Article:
09/27/2012 12:04 pm ET Updated Nov 27, 2012

Anti-American Sentiments in 20 Countries: Where Do We Go From Here?

Anti-American protests over a film insulting Prophet Muhammad continued into a second week in more than 20 countries, leaving in their wake more than 30 casualties. Among the dead are Chris Stevens and three other U.S. officials who perished when the U.S. consulate in Benghazi was attacked. The U.S. government has declared the consulate assault in Benghazi a terrorist attack by the Libyan Islamic fundamentalist group, believed to be connected to al-Qaeda. The Islamic group has used the protests as a diversion and cover for their operation. It is believed fundamentalist Islamic groups are also inciting protests in other countries such as Egypt and Tunisia to undermine the newly formed moderate governments of the post-Arab Spring.

The power struggle between radical and moderate Islamic groups and infighting among secular political groups characterizes recent politics in Muslim countries such as Afghanistan, Pakistan, Iran, Syria, Turkey, Lebanon, Iraq, Egypt, Libya, Tunisia and others. The resurgence of political Islam in the past three decades has been a reaction to Western dominance and interventionist policies Muslims in the Middle East have experienced since the late 18th century. The policies of powerful Western countries shaping the politics and crises of the region have led to nationalist ideologies, among them religious nationalism.

Although the West supported most Islamic political groups during the Cold War to undermine communism, these Islamic groups dislike the West and East equally. They want to have control over their country's destiny internally and internationally with an emphasis on Islamic principles and culture. This independence from any foreign power has earned radical Islamic groups populous ground and the ability to organize and mobilize their followers.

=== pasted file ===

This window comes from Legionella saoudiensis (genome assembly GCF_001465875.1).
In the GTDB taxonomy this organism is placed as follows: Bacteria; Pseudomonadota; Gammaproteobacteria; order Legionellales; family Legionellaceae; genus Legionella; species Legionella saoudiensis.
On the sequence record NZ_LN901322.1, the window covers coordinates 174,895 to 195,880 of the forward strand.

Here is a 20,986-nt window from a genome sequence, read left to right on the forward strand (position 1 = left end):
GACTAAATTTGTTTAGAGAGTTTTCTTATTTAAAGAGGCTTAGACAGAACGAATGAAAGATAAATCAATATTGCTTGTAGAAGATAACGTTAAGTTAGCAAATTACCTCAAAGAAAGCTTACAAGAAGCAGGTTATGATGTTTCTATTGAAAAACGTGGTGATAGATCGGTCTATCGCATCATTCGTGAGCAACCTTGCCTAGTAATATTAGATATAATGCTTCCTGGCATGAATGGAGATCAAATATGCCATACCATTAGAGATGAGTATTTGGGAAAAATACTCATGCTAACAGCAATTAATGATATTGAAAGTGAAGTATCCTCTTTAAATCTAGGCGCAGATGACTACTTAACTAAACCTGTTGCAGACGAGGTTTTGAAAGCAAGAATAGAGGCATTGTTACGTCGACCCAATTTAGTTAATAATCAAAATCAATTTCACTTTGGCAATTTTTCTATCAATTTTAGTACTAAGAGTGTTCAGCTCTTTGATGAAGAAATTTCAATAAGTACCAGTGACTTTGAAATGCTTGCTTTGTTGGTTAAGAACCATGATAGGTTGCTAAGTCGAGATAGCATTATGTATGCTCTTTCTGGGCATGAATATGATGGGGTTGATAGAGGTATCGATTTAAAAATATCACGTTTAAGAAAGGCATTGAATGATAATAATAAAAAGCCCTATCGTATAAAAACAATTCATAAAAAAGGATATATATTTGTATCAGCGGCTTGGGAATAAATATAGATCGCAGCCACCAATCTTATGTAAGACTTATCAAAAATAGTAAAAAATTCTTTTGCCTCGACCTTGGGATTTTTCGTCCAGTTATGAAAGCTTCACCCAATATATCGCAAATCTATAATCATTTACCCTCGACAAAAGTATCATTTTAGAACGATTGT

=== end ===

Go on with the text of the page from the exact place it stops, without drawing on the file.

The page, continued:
Moderate leaders across the Muslim world are struggling to balance their relationship with the United States and other Western countries and the will of their people. They feel pressure from radical militant Islamic groups who are against relations with Washington or the West. The seizure of the U.S. embassy in 1979 by Iranian militant Islamic students, who took 52 Americans hostage for 444 days in the U.S. embassy compound in Tehran and brought down the moderate provisional government of the Iranian revolution, was very similar to what happened in Libya and Egypt last week. The militant students' demand for the release of hostages appeared to be aimed at the return of the deposed Shah, who had been allowed to enter the United States for medical reasons, to the Iranian government. However, their real objective was radicalization of the revolution and changing its direction, which has continued to this day.

Similar to the 1979 U.S. embassy takeover in Tehran, the Libyan Ansar al-Sharia Islamic group used Innocence of Muslims to mobilize anti-American demonstrations to attack the U.S. embassy in Benghazi. Salafies organized demonstrations in Cairo, Jamaat-e-Islami in Pakistan, Hezbollah in Beirut, etc.

The seizure of the U.S. embassy by the Iranian students created a foreign policy disaster for President Carter and cost him the November 1980 election. A major international event, such as a Middle East crisis, could be a game changer in the Oct. 22 presidential debate at Lynn University in Boca Raton, Fla. Already under criticism by Republicans, President Obama will have to explain his policies in Libya, Egypt, Tunisia, and Syria. He will also have to explain the lack of protection for U.S. consulate personnel in Benghazi.